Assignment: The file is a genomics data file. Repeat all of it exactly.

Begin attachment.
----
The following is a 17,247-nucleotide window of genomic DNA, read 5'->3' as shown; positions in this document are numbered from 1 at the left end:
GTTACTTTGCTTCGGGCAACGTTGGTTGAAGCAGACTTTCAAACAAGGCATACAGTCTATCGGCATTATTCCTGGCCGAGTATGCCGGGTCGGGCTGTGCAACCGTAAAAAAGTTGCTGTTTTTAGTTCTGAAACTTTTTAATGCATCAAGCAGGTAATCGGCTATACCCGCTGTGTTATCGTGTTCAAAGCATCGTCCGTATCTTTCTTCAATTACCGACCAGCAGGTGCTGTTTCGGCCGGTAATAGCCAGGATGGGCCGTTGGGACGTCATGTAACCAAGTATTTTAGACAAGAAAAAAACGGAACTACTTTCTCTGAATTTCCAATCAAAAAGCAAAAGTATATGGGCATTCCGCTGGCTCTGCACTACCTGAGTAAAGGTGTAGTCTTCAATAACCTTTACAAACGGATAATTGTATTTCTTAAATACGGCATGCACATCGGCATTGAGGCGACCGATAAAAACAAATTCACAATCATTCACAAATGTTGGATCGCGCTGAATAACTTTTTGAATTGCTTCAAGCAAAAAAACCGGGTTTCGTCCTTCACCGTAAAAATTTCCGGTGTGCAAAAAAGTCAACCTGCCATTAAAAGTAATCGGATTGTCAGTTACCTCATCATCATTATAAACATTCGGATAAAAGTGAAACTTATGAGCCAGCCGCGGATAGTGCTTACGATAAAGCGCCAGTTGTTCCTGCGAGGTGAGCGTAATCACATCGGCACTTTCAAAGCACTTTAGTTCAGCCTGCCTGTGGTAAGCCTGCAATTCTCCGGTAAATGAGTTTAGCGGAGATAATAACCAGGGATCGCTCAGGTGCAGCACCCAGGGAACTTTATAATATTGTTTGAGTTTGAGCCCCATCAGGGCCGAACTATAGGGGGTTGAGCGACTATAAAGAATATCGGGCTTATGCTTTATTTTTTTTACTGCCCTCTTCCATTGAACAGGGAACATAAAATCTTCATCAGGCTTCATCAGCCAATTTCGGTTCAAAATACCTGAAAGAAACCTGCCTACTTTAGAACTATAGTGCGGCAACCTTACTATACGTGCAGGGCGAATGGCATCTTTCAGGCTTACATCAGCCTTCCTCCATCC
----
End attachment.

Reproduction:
The following is a 17,247-nucleotide window of genomic DNA, read 5'->3' as shown; positions in this document are numbered from 1 at the left end:
GTTACTTTGCTTCGGGCAACGTTGGTTGAAGCAGACTTTCAAACAAGGCATACAGTCTATCGGCATTATTCCTGGCCGAGTATGCCGGGTCGGGCTGTGCAACCGTAAAAAAGTTGCTGTTTTTAGTTCTGAAACTTTTTAATGCATCAAGCAGGTAATCGGCTATACCCGCTGTGTTATCGTGTTCAAAGCATCGTCCGTATCTTTCTTCAATTACCGACCAGCAGGTGCTGTTTCGGCCGGTAATAGCCAGGATGGGCCGTTGGGACGTCATGTAACCAAGTATTTTAGACAAGAAAAAAACGGAACTACTTTCTCTGAATTTCCAATCAAAAAGCAAAAGTATATGGGCATTCCGCTGGCTCTGCACTACCTGAGTAAAGGTGTAGTCTTCAATAACCTTTACAAACGGATAATTGTATTTCTTAAATACGGCATGCACATCGGCATTGAGGCGACCGATAAAAACAAATTCACAATCATTCACAAATGTTGGATCGCGCTGAATAACTTTTTGAATTGCTTCAAGCAAAAAAACCGGGTTTCGTCCTTCACCGTAAAAATTTCCGGTGTGCAAAAAAGTCAACCTGCCATTAAAAGTAATCGGATTGTCAGTTACCTCATCATCATTATAAACATTCGGATAAAAGTGAAACTTATGAGCCAGCCGCGGATAGTGCTTACGATAAAGCGCCAGTTGTTCCTGCGAGGTGAGCGTAATCACATCGGCACTTTCAAAGCACTTTAGTTCAGCCTGCCTGTGGTAAGCCTGCAATTCTCCGGTAAATGAGTTTAGCGGAGATAATAACCAGGGATCGCTCAGGTGCAGCACCCAGGGAACTTTATAATATTGTTTGAGTTTGAGCCCCATCAGGGCCGAACTATAGGGGGTTGAGCGACTATAAAGAATATCGGGCTTATGCTTTATTTTTTTTACTGCCCTCTTCCATTGAACAGGGAACATAAAATCTTCATCAGGCTTCATCAGCCAATTTCGGTTCAAAATACCTGAAAGAAACCTGCCTACTTTAGAACTATAGTGCGGCAACCTTACTATACGTGCAGGGCGAATGGCATCTTTCAGGCTTACATCAGCCTTCCTCCATCC